The study aims to examine the non-linear relationship between self-employment and economic growth (growth) in the context of developing countries.
Data from a sample of 83 developing countries covering a period 2002–2015 is used. The empirical analysis is based on the dynamic panel data estimation, and the results are estimated using the two-step system GMM technique. Non-linearity between self-employment and growth is validated using Sasabuchi (1980) and Lind and Mehlum (2010) (SLM) test.
The empirical analysis suggests a non-linear and a U-shaped relationship between self-employment and growth, confirmed by the SLM test. The threshold levels for total self-employment, female self-employment and male self-employment are 57.49%, 58.86 and 55.81%. The findings are also robust to alternate estimation technique and alternate measure of the dependent variable.
Policy implications of the findings include the need for policies that foster and channel self-employment properly as the higher level of self-employment is found to benefit growth.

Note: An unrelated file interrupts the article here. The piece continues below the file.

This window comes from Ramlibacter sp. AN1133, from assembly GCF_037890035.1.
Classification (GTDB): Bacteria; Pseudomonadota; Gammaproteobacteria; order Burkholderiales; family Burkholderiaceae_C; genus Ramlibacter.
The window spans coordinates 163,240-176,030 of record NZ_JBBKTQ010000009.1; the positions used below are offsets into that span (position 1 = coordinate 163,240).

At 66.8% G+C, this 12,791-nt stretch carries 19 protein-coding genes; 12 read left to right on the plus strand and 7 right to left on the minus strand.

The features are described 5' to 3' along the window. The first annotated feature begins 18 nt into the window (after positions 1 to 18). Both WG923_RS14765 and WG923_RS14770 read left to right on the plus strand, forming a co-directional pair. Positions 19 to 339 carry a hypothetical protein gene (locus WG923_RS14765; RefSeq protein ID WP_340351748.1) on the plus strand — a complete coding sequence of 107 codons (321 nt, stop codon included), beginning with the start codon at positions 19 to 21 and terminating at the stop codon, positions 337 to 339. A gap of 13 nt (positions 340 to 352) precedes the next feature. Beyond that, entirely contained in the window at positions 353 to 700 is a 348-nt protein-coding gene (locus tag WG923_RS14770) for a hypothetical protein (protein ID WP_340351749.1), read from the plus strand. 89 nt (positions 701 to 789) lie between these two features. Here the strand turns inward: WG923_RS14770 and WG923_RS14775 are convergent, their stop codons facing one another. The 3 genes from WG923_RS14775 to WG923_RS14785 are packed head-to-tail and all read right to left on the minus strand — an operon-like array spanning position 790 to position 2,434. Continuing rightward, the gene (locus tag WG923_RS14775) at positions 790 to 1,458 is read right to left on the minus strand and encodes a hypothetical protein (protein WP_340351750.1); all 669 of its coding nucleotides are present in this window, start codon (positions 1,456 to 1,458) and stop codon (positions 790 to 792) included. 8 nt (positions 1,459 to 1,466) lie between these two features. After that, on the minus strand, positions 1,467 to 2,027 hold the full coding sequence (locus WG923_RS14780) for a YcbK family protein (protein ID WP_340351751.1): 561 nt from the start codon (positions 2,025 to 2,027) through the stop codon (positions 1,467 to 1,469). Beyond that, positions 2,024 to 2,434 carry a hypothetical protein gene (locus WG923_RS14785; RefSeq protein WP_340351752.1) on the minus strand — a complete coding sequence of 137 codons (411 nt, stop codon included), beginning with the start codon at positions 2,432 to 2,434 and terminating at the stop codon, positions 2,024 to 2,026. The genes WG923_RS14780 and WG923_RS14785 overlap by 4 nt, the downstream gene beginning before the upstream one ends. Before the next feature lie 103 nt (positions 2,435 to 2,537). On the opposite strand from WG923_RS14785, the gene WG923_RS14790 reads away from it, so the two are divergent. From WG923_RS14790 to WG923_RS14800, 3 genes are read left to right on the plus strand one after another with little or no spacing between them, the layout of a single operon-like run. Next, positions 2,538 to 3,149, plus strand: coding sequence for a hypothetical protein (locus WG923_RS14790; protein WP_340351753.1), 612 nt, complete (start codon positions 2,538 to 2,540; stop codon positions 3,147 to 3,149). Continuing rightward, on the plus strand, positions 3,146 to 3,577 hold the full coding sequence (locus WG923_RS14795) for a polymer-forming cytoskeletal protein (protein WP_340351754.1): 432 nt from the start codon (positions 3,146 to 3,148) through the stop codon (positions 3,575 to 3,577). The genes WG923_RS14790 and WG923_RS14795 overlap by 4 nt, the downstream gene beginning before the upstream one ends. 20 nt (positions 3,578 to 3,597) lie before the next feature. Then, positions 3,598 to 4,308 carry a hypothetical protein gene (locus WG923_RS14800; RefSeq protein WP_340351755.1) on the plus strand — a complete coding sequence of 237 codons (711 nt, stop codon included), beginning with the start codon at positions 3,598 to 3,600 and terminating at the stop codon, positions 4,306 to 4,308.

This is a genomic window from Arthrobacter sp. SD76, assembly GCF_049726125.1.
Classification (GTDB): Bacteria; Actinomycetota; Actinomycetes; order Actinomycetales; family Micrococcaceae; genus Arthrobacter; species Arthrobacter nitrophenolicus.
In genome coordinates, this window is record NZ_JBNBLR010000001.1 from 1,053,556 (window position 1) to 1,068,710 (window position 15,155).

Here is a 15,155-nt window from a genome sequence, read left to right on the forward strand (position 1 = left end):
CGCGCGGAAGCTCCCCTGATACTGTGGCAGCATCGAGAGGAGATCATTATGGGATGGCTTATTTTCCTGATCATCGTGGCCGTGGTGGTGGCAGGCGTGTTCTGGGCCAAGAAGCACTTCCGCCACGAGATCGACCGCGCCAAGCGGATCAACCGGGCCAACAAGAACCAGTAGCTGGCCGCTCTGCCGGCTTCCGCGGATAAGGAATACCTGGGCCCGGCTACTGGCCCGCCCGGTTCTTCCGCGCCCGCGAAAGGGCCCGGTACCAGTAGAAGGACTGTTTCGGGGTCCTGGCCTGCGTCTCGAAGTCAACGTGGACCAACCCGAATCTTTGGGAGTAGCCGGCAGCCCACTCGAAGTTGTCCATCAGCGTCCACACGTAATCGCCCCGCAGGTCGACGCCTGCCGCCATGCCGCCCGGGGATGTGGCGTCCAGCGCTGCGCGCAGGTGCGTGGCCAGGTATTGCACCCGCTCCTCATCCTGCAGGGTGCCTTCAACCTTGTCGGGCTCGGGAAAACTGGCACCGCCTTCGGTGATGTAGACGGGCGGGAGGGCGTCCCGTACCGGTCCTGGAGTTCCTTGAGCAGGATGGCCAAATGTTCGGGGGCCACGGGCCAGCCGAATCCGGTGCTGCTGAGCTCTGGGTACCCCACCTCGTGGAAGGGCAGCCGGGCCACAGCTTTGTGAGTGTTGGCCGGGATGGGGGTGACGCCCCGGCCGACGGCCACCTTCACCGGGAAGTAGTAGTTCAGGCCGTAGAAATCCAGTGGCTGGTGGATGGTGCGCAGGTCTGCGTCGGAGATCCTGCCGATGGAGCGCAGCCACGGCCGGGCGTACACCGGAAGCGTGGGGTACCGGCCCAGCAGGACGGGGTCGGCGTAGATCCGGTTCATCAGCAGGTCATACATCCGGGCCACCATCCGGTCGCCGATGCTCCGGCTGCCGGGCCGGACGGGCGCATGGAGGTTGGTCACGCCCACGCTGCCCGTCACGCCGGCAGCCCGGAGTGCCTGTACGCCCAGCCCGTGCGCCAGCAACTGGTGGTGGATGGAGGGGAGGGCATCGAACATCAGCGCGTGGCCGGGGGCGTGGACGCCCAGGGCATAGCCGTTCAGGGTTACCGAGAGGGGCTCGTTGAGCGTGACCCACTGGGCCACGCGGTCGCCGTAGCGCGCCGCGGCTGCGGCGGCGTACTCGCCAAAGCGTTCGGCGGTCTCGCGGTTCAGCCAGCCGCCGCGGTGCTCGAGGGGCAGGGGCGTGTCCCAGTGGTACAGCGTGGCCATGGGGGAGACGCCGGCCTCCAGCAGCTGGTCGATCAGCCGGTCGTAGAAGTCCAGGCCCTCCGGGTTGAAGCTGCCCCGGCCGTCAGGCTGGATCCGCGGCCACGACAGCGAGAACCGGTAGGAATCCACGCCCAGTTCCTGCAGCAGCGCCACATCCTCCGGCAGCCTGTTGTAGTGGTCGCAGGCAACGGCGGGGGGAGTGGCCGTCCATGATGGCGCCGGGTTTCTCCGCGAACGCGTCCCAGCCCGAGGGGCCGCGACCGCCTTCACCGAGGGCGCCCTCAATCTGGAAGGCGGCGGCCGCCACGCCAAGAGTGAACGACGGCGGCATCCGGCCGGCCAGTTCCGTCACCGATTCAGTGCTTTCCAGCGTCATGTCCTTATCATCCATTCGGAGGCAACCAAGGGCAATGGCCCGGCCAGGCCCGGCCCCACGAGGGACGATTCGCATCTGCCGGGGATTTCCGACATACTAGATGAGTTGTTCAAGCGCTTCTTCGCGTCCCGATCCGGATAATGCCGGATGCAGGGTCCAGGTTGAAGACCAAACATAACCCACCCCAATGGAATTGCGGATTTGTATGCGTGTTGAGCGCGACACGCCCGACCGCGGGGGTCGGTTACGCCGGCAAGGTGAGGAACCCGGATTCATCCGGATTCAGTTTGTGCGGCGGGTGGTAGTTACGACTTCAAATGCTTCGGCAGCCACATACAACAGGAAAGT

This study is the first attempt to examine the empirical relationship between self-employment and growth. As such, it makes a novel contribution to the extant literature on the relationship between the two variables.
I thank the anonymous reviewers for reviewing the manuscript and providing constructive and insightful feedback to improve the quality of the manuscript.Data availability statement: The data that support the findings of this study are available from the corresponding author upon reasonable request.
Yerrabati, S. (2021), "Self-employment and economic growth in developing countries: is more self-employment better?", Journal of Economic Studies, Vol. ahead-of-print No. ahead-of-print. https://doi.org/10.1108/JES-08-2020-0419
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